From: Jony Rosenne (email@example.com)
Date: Sat May 22 2004 - 23:02:22 CDT
Michael, this is not getting anywhere.
You think it is a different script, so you say "transliterate". They think
it's the same script, so they say "encode".
Since there are 22 letters with similar meanings and similar names, there is
not much difference between transliteration and encoding in practice.
I don't think the history of writing systems is going to help us here. There
is no disagreement about the facts, just about their interpretation.
> -----Original Message-----
> From: firstname.lastname@example.org
> [mailto:email@example.com] On Behalf Of Michael Everson
> Sent: Sunday, May 23, 2004 12:51 AM
> To: firstname.lastname@example.org
> Subject: Re: Response to Everson Phoenician and why June 7?
> At 15:14 -0700 2004-05-22, E. Keown wrote:
> >I got hysterical--or perhaps I should say, continued to be
> >hysterical--because I thought no one on the Unicode list was
> >listening (even to Dean Snyder, a
> >very serious expert) and I thought maybe you all would listen to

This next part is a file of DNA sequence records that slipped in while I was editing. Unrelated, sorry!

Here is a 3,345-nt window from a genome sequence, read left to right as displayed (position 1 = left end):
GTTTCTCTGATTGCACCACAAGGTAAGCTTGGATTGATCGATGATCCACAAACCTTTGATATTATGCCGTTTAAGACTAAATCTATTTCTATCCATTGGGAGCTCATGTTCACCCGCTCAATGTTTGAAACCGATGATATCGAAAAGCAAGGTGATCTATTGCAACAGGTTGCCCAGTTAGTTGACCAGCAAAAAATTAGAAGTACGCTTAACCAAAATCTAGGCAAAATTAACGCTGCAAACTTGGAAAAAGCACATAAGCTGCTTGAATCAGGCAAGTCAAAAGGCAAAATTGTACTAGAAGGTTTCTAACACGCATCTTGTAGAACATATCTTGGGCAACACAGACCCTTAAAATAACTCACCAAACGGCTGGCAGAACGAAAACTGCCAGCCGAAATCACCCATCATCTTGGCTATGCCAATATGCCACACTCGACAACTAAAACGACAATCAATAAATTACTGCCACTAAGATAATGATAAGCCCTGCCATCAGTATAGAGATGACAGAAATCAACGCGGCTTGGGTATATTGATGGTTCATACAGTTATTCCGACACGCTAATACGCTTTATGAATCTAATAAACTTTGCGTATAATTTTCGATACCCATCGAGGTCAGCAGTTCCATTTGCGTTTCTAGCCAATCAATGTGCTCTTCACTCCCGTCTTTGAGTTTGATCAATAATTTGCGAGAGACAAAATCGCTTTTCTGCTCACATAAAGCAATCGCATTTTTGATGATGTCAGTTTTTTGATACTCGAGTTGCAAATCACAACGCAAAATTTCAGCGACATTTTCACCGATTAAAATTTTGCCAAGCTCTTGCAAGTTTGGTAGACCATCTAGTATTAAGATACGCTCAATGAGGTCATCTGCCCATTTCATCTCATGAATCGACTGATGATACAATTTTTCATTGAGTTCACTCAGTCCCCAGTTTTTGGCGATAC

> >Kaufman....he does have the 2nd-largest Semitic database in the
> >world at this point.
> No Semiticist is going to convince me that Phoenician is a font
> variant of Hebrew. Ever. The history of writing systems says
> otherwise. That is *my* expert opinion.
> Whether Semiticists want to transliterate everything into Hebrew or
> Latin in their databases is their business. I fully support their
> What "problems" people like Dean imagine will occur if they are
> googling for Phoenician documents, well, it's just not serious. Many
> texts exist in Latin transliteration, and the problems of the
> representation of ALEF and AYIN in Latin transliteration are worse
> than any problem anyone would ever have with poor li'l Phoenician.
> Michael Everson * * Everson Typography * * http://www.evertype.com
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